Since being the 9th overall pick back in 2007, the subject of Ted Ginn has sparked some heated debate among Dolphin fans. Some see him as a guy who still possesses unlimited potential once he matures while others just view him as yet another "Cam Cameron mistake."
While others may judge Ginn based on his lofty draft status, I will not. Those people will tell me that Ginn has been a bust because he was picked in the top 10 of the draft and is yet to produce like a top 10 pick. But holding Ginn's draft status against him is unfair. It's not Teddy's fault that the previous Dolphins regime had Ginn a bit too high on their draft board.
But that isn't the point here. In fact, I'm here to highlight the fact that while Teddy is yet to produce like a top draft pick or a true #1receiver, he still could become one. Ginn is only entering his 3rd NFL season - the season in which young wide receivers tend to break out and flourish. Last year, Ginn didn't have outstanding numbers. But they also weren't terrible, either. Yes, Ginn only caught two touchdowns. But those two touchdown grabs were huge plays. The first one saw Teddy smothered by two Seahawk defenders but still somehow able to make the grab and keep his feet in bounds in the back ofthe endzone. The second one sparked the Dolphins division clinching win at the Meadowlands in week 17 against the Jets - a remarkable catch by Ginn, if you ask me - leaping high into the air to make the grab.
Even so, just two touchdowns receptions is a bit low. But when you weigh his second-year numbers with the second-year numbers of some of the game's top wide receivers, you'd see that Ginn is really on par with where he should be entering his third career season.
What stands out here is how similar Ginn's numbers are to some of the game's top receivers. The two big differences I see are touchdowns and big plays. Guys like Smith, Jennings,and Coles had fewer catches but more yards. But let's be fair and point out that Ginn isn't exactly playing with a strong-armed quarterback who can get him the ball down field. However, Ginn doesn't exactly turn short passes into big gains like a Steve Smith type of receiver would.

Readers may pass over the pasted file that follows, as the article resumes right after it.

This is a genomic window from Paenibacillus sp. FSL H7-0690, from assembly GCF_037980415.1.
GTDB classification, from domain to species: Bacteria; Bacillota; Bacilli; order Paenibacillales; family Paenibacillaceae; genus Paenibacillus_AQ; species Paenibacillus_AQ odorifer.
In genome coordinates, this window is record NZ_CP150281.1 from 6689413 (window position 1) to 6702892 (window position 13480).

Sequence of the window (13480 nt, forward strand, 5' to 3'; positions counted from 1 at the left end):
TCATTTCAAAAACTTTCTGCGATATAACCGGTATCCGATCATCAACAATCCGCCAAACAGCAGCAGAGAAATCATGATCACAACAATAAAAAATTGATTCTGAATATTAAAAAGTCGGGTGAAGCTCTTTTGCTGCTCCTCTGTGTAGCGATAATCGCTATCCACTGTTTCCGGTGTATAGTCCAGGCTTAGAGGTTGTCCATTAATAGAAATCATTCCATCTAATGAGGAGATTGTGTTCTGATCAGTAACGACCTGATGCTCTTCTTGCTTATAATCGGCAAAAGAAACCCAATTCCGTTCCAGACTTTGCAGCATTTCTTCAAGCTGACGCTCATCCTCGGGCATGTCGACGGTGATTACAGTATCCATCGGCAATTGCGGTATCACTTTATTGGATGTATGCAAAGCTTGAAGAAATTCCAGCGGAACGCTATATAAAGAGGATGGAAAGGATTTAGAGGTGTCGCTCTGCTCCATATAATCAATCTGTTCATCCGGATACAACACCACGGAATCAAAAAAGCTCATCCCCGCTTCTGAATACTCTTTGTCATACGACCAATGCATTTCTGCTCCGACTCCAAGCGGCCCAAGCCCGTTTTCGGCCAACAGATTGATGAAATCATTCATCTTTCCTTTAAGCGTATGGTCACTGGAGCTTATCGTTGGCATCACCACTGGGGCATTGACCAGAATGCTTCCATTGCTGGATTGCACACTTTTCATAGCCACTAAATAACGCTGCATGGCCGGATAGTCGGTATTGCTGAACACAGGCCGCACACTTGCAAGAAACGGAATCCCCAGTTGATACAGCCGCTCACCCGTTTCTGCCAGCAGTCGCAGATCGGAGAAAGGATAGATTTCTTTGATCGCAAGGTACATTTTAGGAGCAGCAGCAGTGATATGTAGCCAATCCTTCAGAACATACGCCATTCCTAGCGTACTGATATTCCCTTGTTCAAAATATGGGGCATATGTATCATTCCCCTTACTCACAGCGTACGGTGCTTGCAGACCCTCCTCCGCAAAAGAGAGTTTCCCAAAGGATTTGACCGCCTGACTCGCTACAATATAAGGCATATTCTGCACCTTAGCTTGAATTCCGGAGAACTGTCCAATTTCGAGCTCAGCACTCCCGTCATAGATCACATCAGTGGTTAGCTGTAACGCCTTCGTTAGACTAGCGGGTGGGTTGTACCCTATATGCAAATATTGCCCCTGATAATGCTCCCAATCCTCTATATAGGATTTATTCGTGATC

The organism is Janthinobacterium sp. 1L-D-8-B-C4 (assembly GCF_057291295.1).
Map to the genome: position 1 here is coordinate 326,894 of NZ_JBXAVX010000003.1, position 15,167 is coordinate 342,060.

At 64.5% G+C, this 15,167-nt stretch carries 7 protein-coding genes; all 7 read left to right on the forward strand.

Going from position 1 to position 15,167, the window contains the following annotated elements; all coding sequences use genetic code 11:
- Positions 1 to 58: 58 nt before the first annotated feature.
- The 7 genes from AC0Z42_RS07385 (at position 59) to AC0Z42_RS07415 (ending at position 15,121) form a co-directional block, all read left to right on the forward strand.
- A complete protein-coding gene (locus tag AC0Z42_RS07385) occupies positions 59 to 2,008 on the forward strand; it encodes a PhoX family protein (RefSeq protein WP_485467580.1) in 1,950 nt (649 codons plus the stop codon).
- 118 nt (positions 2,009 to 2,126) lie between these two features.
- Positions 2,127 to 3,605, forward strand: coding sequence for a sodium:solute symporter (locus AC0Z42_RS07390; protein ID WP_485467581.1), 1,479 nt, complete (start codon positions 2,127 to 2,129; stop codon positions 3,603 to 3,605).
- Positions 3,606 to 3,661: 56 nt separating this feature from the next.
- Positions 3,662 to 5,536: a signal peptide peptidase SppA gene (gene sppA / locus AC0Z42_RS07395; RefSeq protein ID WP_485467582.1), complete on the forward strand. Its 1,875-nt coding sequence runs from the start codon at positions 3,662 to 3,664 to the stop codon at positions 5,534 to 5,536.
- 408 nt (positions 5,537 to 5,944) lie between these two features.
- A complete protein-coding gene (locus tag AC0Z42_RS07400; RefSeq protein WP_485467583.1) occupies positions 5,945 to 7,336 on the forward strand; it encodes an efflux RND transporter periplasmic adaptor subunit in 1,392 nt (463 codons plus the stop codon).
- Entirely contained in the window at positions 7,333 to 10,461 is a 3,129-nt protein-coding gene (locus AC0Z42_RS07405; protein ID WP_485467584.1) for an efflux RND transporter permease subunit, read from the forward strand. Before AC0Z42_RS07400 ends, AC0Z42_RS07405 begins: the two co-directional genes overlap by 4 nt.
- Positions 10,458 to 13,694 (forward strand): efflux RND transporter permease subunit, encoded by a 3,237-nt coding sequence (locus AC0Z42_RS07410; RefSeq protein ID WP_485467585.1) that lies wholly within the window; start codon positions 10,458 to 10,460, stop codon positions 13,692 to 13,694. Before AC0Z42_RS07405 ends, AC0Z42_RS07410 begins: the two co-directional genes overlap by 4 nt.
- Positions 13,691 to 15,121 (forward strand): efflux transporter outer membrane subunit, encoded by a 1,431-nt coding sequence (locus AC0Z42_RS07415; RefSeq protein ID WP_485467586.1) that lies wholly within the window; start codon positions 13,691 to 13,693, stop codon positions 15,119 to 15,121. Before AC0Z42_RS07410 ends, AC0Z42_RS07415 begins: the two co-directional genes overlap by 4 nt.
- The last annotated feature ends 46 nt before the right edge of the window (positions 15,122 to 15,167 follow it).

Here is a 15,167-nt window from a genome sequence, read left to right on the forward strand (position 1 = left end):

With all that said, this year is the year Ginn has to prove himself. All those players above outside of Hines Ward and Reggie Wayne went over 1,000 yards receiving in their third NFL season. For Teddy, I wouldn't say the 1,000 yard mark is the key number for him - because there are a number of factors that could limit Ginn's yardage total. But he has to show marked improvement. He has to claim that role as Chad Pennington's "go-to" guy in key spots such as 3rd down. He needs to show improved awareness on the field; better route running is a must as well. Ginn needs to play as fast as he can sprint. Frankly, Ted must prove he is a true #1 receiver.
While I said in the past that I don't think the Dolphins need a true #1 receiver, Tony Sparano said differently on Tuesday. And who am I to argue with the big guy? Said Sparano:
"It's important to me to have a clear No. 1 receiver...I'd like to find a clear No. 1 guy that I'm comfortable with and Chad [Pennington] is comfortable with that can come up with the big play."
Can Teddy be that guy? I'd say he is probably the only guy on the roster with all the physical tools needed to be a #1 receiver. And we got to hear some encouraging words from Sparano about Ginn's development:
"Ted Ginn right now, if you said to me, 'Tell the me the player that in the seven or eight practices we've had has impressed you the most,' Ted Ginn is in the top two right now. The way he's handling himself out there and the way the offense has started to slow down for him that way. I've seen him in some situations be pretty dominant...I've been impressed with what Ted Ginn has done."
Don't adjust your computer screens - you read that right. Sparano used the word "dominant" to describe Ted Ginn. More importantly, Ginn has "impressed" Tony - a man who isn't easily impressed - or, at least, he won't admit it easily.
But we shouldn't get too excited right now. After all, the players are just playing in shorts. Let's see how Teddy does once the pads go on. But right now, it's fair to be encouraged with what we are hearing. It all falls in line with how many receivers develop in this league.
Year three is known as the "breakout year" for receivers. Right now, there's no reason to think that Ted Ginn won't follow suit.